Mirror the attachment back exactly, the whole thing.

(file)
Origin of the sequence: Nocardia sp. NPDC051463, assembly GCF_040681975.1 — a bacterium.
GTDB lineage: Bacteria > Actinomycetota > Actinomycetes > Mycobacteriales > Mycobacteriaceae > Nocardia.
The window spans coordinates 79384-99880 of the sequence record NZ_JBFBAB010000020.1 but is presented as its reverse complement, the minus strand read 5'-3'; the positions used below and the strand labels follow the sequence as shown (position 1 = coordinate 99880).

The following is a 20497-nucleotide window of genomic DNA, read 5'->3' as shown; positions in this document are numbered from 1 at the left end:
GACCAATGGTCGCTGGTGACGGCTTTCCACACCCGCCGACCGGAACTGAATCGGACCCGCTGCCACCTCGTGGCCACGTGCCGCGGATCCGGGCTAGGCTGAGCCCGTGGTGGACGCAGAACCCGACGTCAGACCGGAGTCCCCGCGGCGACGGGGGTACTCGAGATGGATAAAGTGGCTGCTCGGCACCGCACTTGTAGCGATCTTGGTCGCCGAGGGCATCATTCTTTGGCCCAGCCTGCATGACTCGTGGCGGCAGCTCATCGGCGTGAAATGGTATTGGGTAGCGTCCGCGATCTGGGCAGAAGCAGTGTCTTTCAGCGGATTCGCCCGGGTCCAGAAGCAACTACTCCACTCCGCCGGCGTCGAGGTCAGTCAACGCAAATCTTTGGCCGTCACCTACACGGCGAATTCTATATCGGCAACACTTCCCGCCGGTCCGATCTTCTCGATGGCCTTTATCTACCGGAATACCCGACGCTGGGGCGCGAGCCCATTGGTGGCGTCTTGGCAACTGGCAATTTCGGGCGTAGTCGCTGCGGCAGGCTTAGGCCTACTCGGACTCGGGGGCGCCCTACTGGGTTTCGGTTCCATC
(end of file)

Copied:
Origin of the sequence: Nocardia sp. NPDC051463, assembly GCF_040681975.1 — a bacterium.
GTDB lineage: Bacteria > Actinomycetota > Actinomycetes > Mycobacteriales > Mycobacteriaceae > Nocardia.
The window spans coordinates 79384-99880 of the sequence record NZ_JBFBAB010000020.1 but is presented as its reverse complement, the minus strand read 5'-3'; the positions used below and the strand labels follow the sequence as shown (position 1 = coordinate 99880).

The following is a 20497-nucleotide window of genomic DNA, read 5'->3' as shown; positions in this document are numbered from 1 at the left end:
GACCAATGGTCGCTGGTGACGGCTTTCCACACCCGCCGACCGGAACTGAATCGGACCCGCTGCCACCTCGTGGCCACGTGCCGCGGATCCGGGCTAGGCTGAGCCCGTGGTGGACGCAGAACCCGACGTCAGACCGGAGTCCCCGCGGCGACGGGGGTACTCGAGATGGATAAAGTGGCTGCTCGGCACCGCACTTGTAGCGATCTTGGTCGCCGAGGGCATCATTCTTTGGCCCAGCCTGCATGACTCGTGGCGGCAGCTCATCGGCGTGAAATGGTATTGGGTAGCGTCCGCGATCTGGGCAGAAGCAGTGTCTTTCAGCGGATTCGCCCGGGTCCAGAAGCAACTACTCCACTCCGCCGGCGTCGAGGTCAGTCAACGCAAATCTTTGGCCGTCACCTACACGGCGAATTCTATATCGGCAACACTTCCCGCCGGTCCGATCTTCTCGATGGCCTTTATCTACCGGAATACCCGACGCTGGGGCGCGAGCCCATTGGTGGCGTCTTGGCAACTGGCAATTTCGGGCGTAGTCGCTGCGGCAGGCTTAGGCCTACTCGGACTCGGGGGCGCCCTACTGGGTTTCGGTTCCATC